Jenny Chan 陳詠欣
Aug 3, 2017

100 Most: When parody leads to IPO (probably)

Hong Kong media property is turning tongue-in-cheek irreverence into a financial milestone.

The publisher of 100 Most Magazine (100毛) and the operator of TVMost (毛記電視) website and mobile application, Most Kwai Chung Limited, applied for an initial public offering on the Hong Kong Stock Exchange last week.

But this isn't like any other IPO-wannabe. 100 Most, a weekly Chinese-language magazine issued every Thursday, was first launched in March 2013 in Hong Kong and Macau. In the span of only three years, its Facebook page has amassed a base of more than 1.1 million followers—half of what longtime Apple Daily, with a similar satirical style, commands. Its writing is chock full of Cantonese colloquialisms, and it sees itself as "non-conformist" and "strident".

For the year ended 31 March, revenue generated from the provision of integrated advertising services (design of slogans, planning of marketing strategies and directions, conceptualising of ideas, production of artwork, placement of media) digitally as well as in print, amounted to HK$78 million (about US$10 million) on total revenue of HK$95 million ($12.1 million), according to a copy of the IPO application seen by Campaign Asia-Pacific. That translates to 82 percent of revenue from advertising.

Apart from essentially being a creative, media and production agency all rolled into one, in the past three years the company has also derived one-off income from granting broadcast rights to ViuTV for its 2016 anniversary ceremony, selling sponsorship to Pricerite, and charging management fees for its own contracted artistes. Its 'artistes', notably, are all fictional characters spoofing real-life news anchors from established over-the-air broadcaster TVB.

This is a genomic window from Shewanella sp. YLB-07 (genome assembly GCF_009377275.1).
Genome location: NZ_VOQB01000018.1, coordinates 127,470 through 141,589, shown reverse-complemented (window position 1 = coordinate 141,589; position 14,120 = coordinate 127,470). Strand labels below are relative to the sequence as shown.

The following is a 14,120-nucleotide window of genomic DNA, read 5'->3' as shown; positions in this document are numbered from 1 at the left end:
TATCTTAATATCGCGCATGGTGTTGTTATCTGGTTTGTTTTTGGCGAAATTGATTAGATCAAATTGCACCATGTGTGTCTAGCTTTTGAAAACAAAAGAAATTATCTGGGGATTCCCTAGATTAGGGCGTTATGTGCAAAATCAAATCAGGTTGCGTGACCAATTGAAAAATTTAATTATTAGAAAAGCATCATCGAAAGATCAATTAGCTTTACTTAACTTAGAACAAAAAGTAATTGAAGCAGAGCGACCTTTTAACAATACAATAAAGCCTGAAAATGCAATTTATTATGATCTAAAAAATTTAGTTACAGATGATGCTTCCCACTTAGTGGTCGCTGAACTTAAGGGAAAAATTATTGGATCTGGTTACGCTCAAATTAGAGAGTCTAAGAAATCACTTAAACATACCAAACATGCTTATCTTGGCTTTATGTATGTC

The company intends to organise more events to extend its current marketing channels to the physical arenaIts ad types include videos, online banners, in-newsfeed ads, and advertorials.

The online advertorials are by far its most significant success. The example above has Standard Chartered's Priority Banking logo on it, juxtaposing 100 Most's humour with the bank's conservatism. A character played by local celebrity Sammi Cheng gatecrashes a birthday banquet with the bank's Asia Miles promotions as a birthday 'gift', while crooning a witty remake of one of her own songs.

When the bank first partnered with 100 Most last year via its media agency PHD (see below video), many thought it was doing the unthinkable in terms of advertising. It is now one of the company's "representative" customers.

In the hands of 100 Most, most ad productions become remodeled playrooms. Its typical style of lyric modification, exaggerated dialogue, and brand ambassadors acting silly turns on its head the traditional hard-selling formula that irks consumers.